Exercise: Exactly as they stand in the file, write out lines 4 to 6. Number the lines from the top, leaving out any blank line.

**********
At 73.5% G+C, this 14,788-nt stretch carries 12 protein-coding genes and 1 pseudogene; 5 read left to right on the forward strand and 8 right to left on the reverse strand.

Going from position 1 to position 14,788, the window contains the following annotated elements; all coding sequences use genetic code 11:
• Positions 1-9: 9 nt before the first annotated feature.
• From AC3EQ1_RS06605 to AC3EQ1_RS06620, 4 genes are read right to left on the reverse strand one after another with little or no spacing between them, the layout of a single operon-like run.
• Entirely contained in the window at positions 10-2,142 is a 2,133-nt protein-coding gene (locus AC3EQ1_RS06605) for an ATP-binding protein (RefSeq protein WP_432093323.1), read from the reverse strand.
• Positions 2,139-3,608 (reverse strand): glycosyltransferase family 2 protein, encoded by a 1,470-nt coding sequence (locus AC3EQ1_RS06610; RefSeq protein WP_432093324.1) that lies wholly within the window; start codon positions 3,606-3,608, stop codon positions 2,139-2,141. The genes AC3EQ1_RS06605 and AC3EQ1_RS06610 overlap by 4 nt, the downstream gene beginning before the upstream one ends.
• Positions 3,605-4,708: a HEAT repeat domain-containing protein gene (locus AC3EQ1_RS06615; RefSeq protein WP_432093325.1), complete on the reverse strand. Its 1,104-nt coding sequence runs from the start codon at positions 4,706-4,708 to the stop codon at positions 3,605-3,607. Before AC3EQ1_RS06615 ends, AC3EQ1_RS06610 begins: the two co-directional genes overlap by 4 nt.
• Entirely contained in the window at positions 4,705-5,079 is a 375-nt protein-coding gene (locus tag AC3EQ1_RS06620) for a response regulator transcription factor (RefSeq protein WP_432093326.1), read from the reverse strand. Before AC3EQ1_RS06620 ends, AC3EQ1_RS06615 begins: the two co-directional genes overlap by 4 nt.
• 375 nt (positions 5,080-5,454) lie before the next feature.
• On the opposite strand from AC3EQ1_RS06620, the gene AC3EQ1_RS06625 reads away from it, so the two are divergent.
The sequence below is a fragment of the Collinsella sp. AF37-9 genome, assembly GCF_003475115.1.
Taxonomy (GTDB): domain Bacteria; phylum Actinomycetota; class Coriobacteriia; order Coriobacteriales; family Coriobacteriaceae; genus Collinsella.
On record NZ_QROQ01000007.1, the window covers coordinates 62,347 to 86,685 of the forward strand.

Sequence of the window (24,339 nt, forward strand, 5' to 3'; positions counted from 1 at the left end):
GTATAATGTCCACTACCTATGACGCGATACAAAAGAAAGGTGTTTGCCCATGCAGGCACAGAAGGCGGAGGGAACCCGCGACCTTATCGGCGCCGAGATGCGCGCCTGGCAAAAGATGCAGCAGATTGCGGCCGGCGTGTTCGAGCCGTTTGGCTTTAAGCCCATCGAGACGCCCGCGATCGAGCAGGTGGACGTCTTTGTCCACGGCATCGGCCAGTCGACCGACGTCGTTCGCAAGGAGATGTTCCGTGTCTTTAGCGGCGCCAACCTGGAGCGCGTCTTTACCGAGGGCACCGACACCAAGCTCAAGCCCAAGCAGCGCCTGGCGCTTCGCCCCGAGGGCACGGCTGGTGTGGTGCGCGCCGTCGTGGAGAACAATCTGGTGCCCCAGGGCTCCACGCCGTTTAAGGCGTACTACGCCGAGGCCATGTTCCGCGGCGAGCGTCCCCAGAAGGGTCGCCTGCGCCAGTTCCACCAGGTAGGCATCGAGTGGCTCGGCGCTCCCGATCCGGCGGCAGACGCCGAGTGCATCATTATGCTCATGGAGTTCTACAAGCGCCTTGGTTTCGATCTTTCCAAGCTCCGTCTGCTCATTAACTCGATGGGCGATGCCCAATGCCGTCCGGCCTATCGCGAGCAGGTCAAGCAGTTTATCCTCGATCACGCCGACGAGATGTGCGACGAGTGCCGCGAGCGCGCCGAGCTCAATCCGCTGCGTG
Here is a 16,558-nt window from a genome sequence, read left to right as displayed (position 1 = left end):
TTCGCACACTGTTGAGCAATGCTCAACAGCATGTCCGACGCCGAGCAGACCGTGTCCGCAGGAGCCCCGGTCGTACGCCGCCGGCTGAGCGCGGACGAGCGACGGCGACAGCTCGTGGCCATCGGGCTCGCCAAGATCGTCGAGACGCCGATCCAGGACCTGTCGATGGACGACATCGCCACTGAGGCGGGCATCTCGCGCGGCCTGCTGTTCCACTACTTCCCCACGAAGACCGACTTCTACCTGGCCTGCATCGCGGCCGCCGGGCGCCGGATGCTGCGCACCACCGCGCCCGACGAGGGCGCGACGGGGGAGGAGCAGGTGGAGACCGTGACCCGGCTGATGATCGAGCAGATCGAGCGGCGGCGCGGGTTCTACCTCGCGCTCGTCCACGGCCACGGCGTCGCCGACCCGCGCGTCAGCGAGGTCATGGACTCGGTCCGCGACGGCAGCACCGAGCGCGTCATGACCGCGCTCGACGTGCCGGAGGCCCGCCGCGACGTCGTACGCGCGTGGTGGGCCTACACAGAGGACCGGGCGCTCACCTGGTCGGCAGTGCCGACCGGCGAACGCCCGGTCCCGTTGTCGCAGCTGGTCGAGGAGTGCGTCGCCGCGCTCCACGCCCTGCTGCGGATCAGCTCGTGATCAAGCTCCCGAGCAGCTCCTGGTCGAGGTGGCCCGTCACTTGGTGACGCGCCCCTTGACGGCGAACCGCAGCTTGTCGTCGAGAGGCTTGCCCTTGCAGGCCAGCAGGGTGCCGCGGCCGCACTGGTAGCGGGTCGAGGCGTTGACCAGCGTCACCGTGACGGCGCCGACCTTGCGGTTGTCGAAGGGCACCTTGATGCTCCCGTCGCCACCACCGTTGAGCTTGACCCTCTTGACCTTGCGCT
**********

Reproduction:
• From AC3EQ1_RS06605 to AC3EQ1_RS06620, 4 genes are read right to left on the reverse strand one after another with little or no spacing between them, the layout of a single operon-like run.
• Entirely contained in the window at positions 10-2,142 is a 2,133-nt protein-coding gene (locus AC3EQ1_RS06605) for an ATP-binding protein (RefSeq protein WP_432093323.1), read from the reverse strand.
• Positions 2,139-3,608 (reverse strand): glycosyltransferase family 2 protein, encoded by a 1,470-nt coding sequence (locus AC3EQ1_RS06610; RefSeq protein WP_432093324.1) that lies wholly within the window; start codon positions 3,606-3,608, stop codon positions 2,139-2,141. The genes AC3EQ1_RS06605 and AC3EQ1_RS06610 overlap by 4 nt, the downstream gene beginning before the upstream one ends.